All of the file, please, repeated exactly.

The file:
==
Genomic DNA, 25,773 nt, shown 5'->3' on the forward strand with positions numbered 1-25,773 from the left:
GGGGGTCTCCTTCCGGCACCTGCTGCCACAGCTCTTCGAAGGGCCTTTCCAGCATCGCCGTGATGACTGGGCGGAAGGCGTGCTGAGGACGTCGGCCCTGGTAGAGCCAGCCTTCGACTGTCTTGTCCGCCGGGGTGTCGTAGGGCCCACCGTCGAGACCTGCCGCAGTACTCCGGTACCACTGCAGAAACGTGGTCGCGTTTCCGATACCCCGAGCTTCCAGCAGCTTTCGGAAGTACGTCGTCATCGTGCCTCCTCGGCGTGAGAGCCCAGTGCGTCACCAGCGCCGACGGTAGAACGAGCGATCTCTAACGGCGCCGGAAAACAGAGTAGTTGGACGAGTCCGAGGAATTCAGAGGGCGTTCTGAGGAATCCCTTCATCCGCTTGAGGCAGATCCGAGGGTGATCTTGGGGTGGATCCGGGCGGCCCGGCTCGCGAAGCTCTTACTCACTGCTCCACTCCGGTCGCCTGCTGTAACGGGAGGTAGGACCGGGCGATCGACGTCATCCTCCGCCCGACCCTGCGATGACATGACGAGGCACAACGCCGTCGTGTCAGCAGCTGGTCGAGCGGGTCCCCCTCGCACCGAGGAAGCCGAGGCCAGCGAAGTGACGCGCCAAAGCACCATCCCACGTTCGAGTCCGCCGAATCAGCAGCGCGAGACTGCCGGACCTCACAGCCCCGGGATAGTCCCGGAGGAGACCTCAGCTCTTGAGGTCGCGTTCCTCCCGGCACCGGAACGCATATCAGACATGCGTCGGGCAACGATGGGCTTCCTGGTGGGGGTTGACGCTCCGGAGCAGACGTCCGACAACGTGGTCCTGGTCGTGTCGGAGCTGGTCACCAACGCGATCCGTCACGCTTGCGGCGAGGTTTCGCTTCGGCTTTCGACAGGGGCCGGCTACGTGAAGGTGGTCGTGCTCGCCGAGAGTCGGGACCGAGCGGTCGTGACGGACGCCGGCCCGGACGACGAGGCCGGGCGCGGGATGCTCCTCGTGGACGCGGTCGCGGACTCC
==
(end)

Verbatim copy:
Genomic DNA, 25,773 nt, shown 5'->3' on the forward strand with positions numbered 1-25,773 from the left:
GGGGGTCTCCTTCCGGCACCTGCTGCCACAGCTCTTCGAAGGGCCTTTCCAGCATCGCCGTGATGACTGGGCGGAAGGCGTGCTGAGGACGTCGGCCCTGGTAGAGCCAGCCTTCGACTGTCTTGTCCGCCGGGGTGTCGTAGGGCCCACCGTCGAGACCTGCCGCAGTACTCCGGTACCACTGCAGAAACGTGGTCGCGTTTCCGATACCCCGAGCTTCCAGCAGCTTTCGGAAGTACGTCGTCATCGTGCCTCCTCGGCGTGAGAGCCCAGTGCGTCACCAGCGCCGACGGTAGAACGAGCGATCTCTAACGGCGCCGGAAAACAGAGTAGTTGGACGAGTCCGAGGAATTCAGAGGGCGTTCTGAGGAATCCCTTCATCCGCTTGAGGCAGATCCGAGGGTGATCTTGGGGTGGATCCGGGCGGCCCGGCTCGCGAAGCTCTTACTCACTGCTCCACTCCGGTCGCCTGCTGTAACGGGAGGTAGGACCGGGCGATCGACGTCATCCTCCGCCCGACCCTGCGATGACATGACGAGGCACAACGCCGTCGTGTCAGCAGCTGGTCGAGCGGGTCCCCCTCGCACCGAGGAAGCCGAGGCCAGCGAAGTGACGCGCCAAAGCACCATCCCACGTTCGAGTCCGCCGAATCAGCAGCGCGAGACTGCCGGACCTCACAGCCCCGGGATAGTCCCGGAGGAGACCTCAGCTCTTGAGGTCGCGTTCCTCCCGGCACCGGAACGCATATCAGACATGCGTCGGGCAACGATGGGCTTCCTGGTGGGGGTTGACGCTCCGGAGCAGACGTCCGACAACGTGGTCCTGGTCGTGTCGGAGCTGGTCACCAACGCGATCCGTCACGCTTGCGGCGAGGTTTCGCTTCGGCTTTCGACAGGGGCCGGCTACGTGAAGGTGGTCGTGCTCGCCGAGAGTCGGGACCGAGCGGTCGTGACGGACGCCGGCCCGGACGACGAGGCCGGGCGCGGGATGCTCCTCGTGGACGCGGTCGCGGACTCC